[SciPy-User] bug in signal.lsim2
Warren Weckesser
warren.weckesser@enthought....
Tue Feb 9 12:17:33 CST 2010
josef.pktd@gmail.com wrote:
> On Wed, Feb 3, 2010 at 9:00 AM, Ryan Krauss <ryanlists@gmail.com> wrote:
>
>> FYI, I am quite happy with passing in an hmax value. I basically
>> copied and pasted lsim2 from signal.ltisys and adapted it just a
>> little to make it a method of my derived class. Then I added the hmas
>> kwarg that gets passed to odeint.
>>
>> Is there any reason not to allow the user to pass in a kwargs to lsim2
>> that gets passed to odeint?
>>
>
> I don't see a reason why we cannot add a **kwargs, it should be
> completely backwards compatible.
> Can you file a ticket and add your adjusted version or a patch? And
> even better, add your original example as a test case?
>
>
Josef,
I just created ticket #1112 for this. Unless Ryan wants to adapt his
change to lsim2, I can make a patch this week to implement the enhancement.
Warren
> Josef
>
>
>
>> On Fri, Jan 29, 2010 at 6:44 AM, Ryan Krauss <ryanlists@gmail.com> wrote:
>>
>>> Thanks to Warren and Josef for their time and thoughts. I feel like I
>>> now understand the underlying problem and have some good options to
>>> solve my short term issues (I assigned the project last night and they
>>> need to be able to start working on it immediately). I actually use a
>>> TransferFunction class that derives from ltisys. I could override its
>>> lsim2 method to try out some of these solutions quickly and fairly
>>> easily.
>>>
>>> Ryan
>>>
>>> On Thu, Jan 28, 2010 at 10:00 PM, <josef.pktd@gmail.com> wrote:
>>>
>>>> On Thu, Jan 28, 2010 at 10:33 PM, Warren Weckesser
>>>> <warren.weckesser@enthought.com> wrote:
>>>>
>>>>> josef.pktd@gmail.com wrote:
>>>>>
>>>>>> On Thu, Jan 28, 2010 at 8:50 PM, Warren Weckesser
>>>>>> <warren.weckesser@enthought.com> wrote:
>>>>>>
>>>>>>
>>>>>>> Ryan,
>>>>>>>
>>>>>>> The problem is that the ODE solver used by lsim2 is too good. :)
>>>>>>>
>>>>>>> It uses scipy.integrate.odeint, which in turn uses the Fortran library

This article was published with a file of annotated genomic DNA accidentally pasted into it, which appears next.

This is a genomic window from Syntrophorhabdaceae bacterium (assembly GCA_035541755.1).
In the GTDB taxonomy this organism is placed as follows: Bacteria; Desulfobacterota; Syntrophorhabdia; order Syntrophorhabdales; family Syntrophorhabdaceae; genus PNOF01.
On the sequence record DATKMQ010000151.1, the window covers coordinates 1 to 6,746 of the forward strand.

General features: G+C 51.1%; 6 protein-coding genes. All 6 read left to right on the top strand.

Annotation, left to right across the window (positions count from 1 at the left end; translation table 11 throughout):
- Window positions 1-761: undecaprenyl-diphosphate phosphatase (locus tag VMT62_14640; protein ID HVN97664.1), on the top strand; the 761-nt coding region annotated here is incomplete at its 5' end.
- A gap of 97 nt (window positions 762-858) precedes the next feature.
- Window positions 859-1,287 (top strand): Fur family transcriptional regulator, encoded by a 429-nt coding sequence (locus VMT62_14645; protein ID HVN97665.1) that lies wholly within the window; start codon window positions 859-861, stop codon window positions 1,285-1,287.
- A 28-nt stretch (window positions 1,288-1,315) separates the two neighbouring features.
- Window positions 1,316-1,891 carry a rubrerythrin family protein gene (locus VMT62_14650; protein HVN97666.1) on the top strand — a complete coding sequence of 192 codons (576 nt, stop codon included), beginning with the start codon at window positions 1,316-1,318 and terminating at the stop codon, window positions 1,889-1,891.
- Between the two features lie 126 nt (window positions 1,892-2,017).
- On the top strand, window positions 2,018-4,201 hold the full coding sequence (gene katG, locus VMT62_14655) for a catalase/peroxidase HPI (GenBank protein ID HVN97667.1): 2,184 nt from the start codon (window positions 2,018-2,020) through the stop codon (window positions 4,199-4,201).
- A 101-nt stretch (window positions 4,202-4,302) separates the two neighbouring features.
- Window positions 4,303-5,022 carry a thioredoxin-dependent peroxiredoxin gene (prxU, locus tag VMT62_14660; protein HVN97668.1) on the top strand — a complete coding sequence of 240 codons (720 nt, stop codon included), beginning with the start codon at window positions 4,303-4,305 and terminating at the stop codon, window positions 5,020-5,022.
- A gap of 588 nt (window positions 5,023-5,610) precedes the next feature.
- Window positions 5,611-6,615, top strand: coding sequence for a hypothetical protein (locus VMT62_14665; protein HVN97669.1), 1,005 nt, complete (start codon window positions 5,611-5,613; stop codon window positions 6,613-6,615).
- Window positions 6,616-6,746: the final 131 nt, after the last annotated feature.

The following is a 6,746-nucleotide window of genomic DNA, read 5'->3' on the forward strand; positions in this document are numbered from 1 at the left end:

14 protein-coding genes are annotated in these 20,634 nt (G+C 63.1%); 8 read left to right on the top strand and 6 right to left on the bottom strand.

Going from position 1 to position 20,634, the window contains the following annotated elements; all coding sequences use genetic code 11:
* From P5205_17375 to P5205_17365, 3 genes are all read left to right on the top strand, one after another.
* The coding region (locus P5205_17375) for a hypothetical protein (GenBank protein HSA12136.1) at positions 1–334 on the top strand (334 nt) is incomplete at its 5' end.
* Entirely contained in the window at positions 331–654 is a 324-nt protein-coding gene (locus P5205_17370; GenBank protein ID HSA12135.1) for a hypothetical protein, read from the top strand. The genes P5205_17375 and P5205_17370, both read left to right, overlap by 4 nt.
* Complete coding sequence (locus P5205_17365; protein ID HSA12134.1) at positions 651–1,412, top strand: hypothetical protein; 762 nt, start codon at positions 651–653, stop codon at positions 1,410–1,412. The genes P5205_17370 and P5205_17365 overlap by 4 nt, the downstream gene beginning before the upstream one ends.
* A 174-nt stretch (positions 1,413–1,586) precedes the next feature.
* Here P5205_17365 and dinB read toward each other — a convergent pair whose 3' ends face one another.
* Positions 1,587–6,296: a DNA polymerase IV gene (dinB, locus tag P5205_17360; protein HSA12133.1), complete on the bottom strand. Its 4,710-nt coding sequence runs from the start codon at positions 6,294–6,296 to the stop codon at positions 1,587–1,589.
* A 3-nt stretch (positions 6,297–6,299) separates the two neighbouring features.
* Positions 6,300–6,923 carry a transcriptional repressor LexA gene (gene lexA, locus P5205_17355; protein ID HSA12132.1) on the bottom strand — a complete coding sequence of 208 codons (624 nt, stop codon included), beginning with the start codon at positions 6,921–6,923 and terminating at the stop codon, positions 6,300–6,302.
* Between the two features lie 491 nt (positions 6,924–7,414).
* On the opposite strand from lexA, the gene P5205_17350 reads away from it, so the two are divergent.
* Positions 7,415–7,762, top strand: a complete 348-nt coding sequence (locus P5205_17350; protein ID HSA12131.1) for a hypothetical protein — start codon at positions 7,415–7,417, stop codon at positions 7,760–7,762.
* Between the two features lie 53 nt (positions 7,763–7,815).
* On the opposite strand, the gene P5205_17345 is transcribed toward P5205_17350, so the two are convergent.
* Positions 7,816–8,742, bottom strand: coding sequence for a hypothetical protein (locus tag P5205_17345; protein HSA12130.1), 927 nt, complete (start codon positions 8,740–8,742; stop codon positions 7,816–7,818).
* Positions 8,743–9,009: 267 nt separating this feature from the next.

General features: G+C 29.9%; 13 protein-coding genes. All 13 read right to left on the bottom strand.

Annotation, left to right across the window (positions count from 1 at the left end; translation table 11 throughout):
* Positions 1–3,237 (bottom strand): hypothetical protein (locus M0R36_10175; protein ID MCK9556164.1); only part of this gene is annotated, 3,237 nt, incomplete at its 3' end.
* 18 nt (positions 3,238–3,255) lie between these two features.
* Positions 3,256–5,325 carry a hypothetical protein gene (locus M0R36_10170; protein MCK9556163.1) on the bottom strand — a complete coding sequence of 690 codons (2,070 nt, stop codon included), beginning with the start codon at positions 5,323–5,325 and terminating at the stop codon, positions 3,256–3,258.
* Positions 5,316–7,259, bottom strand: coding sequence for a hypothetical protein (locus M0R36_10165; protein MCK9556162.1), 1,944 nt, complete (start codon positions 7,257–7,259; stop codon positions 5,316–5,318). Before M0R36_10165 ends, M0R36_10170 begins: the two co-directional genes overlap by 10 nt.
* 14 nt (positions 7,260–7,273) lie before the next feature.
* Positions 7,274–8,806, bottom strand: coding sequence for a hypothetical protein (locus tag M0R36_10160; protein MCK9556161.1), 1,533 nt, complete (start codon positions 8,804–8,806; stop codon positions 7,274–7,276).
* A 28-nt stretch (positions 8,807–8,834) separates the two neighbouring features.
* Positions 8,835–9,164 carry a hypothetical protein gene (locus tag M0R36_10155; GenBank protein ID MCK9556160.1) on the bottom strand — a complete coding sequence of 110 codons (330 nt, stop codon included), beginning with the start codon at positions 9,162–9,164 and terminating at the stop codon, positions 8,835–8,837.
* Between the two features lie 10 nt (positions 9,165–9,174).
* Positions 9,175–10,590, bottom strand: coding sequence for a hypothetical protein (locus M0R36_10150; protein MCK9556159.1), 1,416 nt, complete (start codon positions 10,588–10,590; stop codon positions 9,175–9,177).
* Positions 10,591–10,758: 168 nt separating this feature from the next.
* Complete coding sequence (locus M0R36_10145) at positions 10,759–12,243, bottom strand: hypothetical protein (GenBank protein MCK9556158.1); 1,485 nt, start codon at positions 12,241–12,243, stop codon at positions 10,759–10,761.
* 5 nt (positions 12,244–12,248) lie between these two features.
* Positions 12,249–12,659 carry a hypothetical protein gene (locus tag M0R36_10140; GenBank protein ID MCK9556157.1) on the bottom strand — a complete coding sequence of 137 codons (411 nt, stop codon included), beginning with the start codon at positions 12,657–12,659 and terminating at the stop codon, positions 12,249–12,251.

>>>>>>> LSODA. Like any good solver, LSODA is an adaptive solver--it adjusts its
>>>>>>> step size to be as large as possible while keeping estimates of the error
>>>>>>> bounded. For the problem you are solving, with initial condition 0, the
>>>>>>> exact solution is initially exactly 0. This is such a nice smooth solution
>>>>>>> that the solver's step size quickly grows--so big, in fact, that it skips
>>>>>>> right over your pulse and never sees it.
>>>>>>>
>>>>>>> So how does it create all those intermediate points at the requested time
>>>>>>> values? It uses interpolation between the steps that it computed to create
>>>>>>> the solution values at the times that you requested. So using a finer grid
>>>>>>> of time values won't help. (If lsim2 gave you a hook into the parameters
>>>>>>> passed to odeint, you could set odeint's 'hmax' to a value smaller than your
>>>>>>> pulse width, which would force the solver to see the pulse. But there is no
>>>>>>> way to set that parameter from lsim2.)
>>>>>>>
>>>>>>>
>>>>>> It's something what I suspected. I don't know much about odeint, but
>>>>>> do you think it would be useful to let lsim2 pass through some
>>>>>> parameters to odeint?
>>>>>>
>>>>>>
>>>>>>
>>>>> Sounds useful to me. A simple implementation is an optional keyword
>>>>> argument that is a dict of odeint arguments. But this would almost
>>>>> certainly break if lsim2 were ever reimplemented with a different
>>>>> solver. So perhaps it should allow a common set of ODE solver
>>>>> parameters (e.g. absolute and relative error tolerances, max and min
>>>>> step sizes, others?).
>>>>>
>>>>> Perhaps this should wait until after the ODE solver redesign that is
>>>>> occasionally discussed: